The media treatment of the Quality Assurance Agency's activity is becoming part of the story itself.
It portrays an agency at war with the sector in an often personalised way, with pictures of John Randall, and it recycles stories about shenanigans in the office.
The cumulative effect is irresponsible. It is creating an image of perpetual crisis, encouraging utopian dreams of a world free of quality assurance and the image of an agency on the brink of collapse.
This, in turn, raises the temperature in which the new framework is being developed. Two quite important points are being lost in the noise.
The first is that universities worldwide are subject to different forms of accountability, and pressure for accountability has increased with the emergence of mass higher education.
There is a myth that United States universities are somehow free from this burden. They, too, face diverse forms of accountability, through federal government, regional accreditation agencies and state governments.
The University of Wisconsin, Madison, for example, estimates that 200 individuals work on accreditation reviews each year, with extensive accreditation requirements for individual programmes, while the institution is accredited every ten years.
This, the university reckons, is a three-year process. It is quite a burden, but it seems to be carried by the administration. In the UK, academics shoulder the burden. That is partly a function of scale and choice - academics prefer to own the process and do the work rather than surrender it to administrators.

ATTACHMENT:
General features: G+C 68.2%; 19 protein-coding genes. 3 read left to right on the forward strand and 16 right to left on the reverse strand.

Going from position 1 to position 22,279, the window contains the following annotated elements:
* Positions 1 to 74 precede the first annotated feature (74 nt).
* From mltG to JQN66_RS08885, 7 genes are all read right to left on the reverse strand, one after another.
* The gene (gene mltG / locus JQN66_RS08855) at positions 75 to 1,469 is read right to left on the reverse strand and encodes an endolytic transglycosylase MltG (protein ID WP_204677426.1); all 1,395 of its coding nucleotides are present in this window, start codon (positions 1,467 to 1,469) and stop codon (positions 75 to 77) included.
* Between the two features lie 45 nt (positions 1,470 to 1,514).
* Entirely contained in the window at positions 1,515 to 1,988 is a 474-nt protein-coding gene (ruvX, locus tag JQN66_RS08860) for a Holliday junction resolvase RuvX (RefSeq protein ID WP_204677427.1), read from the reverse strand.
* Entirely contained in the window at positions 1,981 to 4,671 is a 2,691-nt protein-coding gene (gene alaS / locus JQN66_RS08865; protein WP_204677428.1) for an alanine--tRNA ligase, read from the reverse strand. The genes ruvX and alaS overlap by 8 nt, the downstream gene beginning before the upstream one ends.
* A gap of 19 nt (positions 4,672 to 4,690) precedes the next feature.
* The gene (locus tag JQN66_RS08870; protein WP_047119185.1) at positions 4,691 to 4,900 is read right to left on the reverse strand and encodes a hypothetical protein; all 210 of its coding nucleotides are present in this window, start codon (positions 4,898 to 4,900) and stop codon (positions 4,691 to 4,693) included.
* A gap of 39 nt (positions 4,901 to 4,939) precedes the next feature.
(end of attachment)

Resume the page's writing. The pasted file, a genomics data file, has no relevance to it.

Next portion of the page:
The second point concerns the framework of accountability being developed by the QAA. I am confident that we shall see a system that moves gradually away from assessment towards audit, from a system based on an assessment visit towards a system that seeks to work within naturally occurring events and draws on evidence generated through the institution's own work of review and reflection.
In time, this shift will be more significant than the move towards benchmarks and programme specifications, which provides an opportunity for subject specialists to articulate standards but also adds to the appearance of an overly bureaucratic and interventionist model of quality assurance.
In the shift from assessment to audit, there is a danger of "permanent review", in which academic advisers "pop in" to any naturally occurring event and have a right to read any routine correspondence. The spectre of a permanent QAA parking place is real, and it is being encouraged by those who think that academics can manage the process.
Protocols need to be developed around the new forms of review to ensure that judgements are secure and to protect the QAA and the institution. My experience as an "institutional facilitator" has led me to value the role of the "subject review chair" - they keep academic reviewers in check. I have a romantic attachment to the notion of review as a process, but it is easier to manage a scheduled visit.
It is a pain to have to write a self-assessment document, but I would rather steer reviewers to the issues that matter than have them flounder around in a course director's filing cabinets.
These dreary, routine matters are the issues that count. Getting them right is critical to the future.
If the issues are not resolved, the battle of words will become trench warfare, with academic advisers and institutions struggling to define their roles. This would not be good for higher education.
P. A. Jones Pro vice-chancellor University of Sheffield
Soapbox, page 18